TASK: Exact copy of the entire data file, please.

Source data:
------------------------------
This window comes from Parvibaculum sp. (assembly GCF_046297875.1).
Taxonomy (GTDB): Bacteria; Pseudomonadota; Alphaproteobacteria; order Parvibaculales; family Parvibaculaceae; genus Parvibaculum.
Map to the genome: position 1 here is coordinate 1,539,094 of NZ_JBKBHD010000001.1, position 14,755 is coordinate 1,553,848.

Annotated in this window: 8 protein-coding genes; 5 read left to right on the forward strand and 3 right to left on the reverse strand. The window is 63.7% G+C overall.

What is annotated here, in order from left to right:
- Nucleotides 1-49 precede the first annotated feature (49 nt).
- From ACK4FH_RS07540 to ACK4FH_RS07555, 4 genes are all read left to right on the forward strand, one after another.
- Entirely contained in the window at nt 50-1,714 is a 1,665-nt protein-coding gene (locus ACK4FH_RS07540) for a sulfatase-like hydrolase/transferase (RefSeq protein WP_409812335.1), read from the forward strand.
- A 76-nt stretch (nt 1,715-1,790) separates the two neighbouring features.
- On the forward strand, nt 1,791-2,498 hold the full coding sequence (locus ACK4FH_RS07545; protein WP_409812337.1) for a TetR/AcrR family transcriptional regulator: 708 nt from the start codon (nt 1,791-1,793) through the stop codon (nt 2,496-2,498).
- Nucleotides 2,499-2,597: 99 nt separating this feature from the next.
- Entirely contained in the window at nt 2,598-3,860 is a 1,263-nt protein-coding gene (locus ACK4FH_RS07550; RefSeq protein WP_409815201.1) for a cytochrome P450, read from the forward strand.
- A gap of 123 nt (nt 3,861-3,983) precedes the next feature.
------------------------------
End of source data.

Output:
This window comes from Parvibaculum sp. (assembly GCF_046297875.1).
Taxonomy (GTDB): Bacteria; Pseudomonadota; Alphaproteobacteria; order Parvibaculales; family Parvibaculaceae; genus Parvibaculum.
Map to the genome: position 1 here is coordinate 1,539,094 of NZ_JBKBHD010000001.1, position 14,755 is coordinate 1,553,848.

Annotated in this window: 8 protein-coding genes; 5 read left to right on the forward strand and 3 right to left on the reverse strand. The window is 63.7% G+C overall.

What is annotated here, in order from left to right:
- Nucleotides 1-49 precede the first annotated feature (49 nt).
- From ACK4FH_RS07540 to ACK4FH_RS07555, 4 genes are all read left to right on the forward strand, one after another.
- Entirely contained in the window at nt 50-1,714 is a 1,665-nt protein-coding gene (locus ACK4FH_RS07540) for a sulfatase-like hydrolase/transferase (RefSeq protein WP_409812335.1), read from the forward strand.
- A 76-nt stretch (nt 1,715-1,790) separates the two neighbouring features.
- On the forward strand, nt 1,791-2,498 hold the full coding sequence (locus ACK4FH_RS07545; protein WP_409812337.1) for a TetR/AcrR family transcriptional regulator: 708 nt from the start codon (nt 1,791-1,793) through the stop codon (nt 2,496-2,498).
- Nucleotides 2,499-2,597: 99 nt separating this feature from the next.
- Entirely contained in the window at nt 2,598-3,860 is a 1,263-nt protein-coding gene (locus ACK4FH_RS07550; RefSeq protein WP_409815201.1) for a cytochrome P450, read from the forward strand.
- A gap of 123 nt (nt 3,861-3,983) precedes the next feature.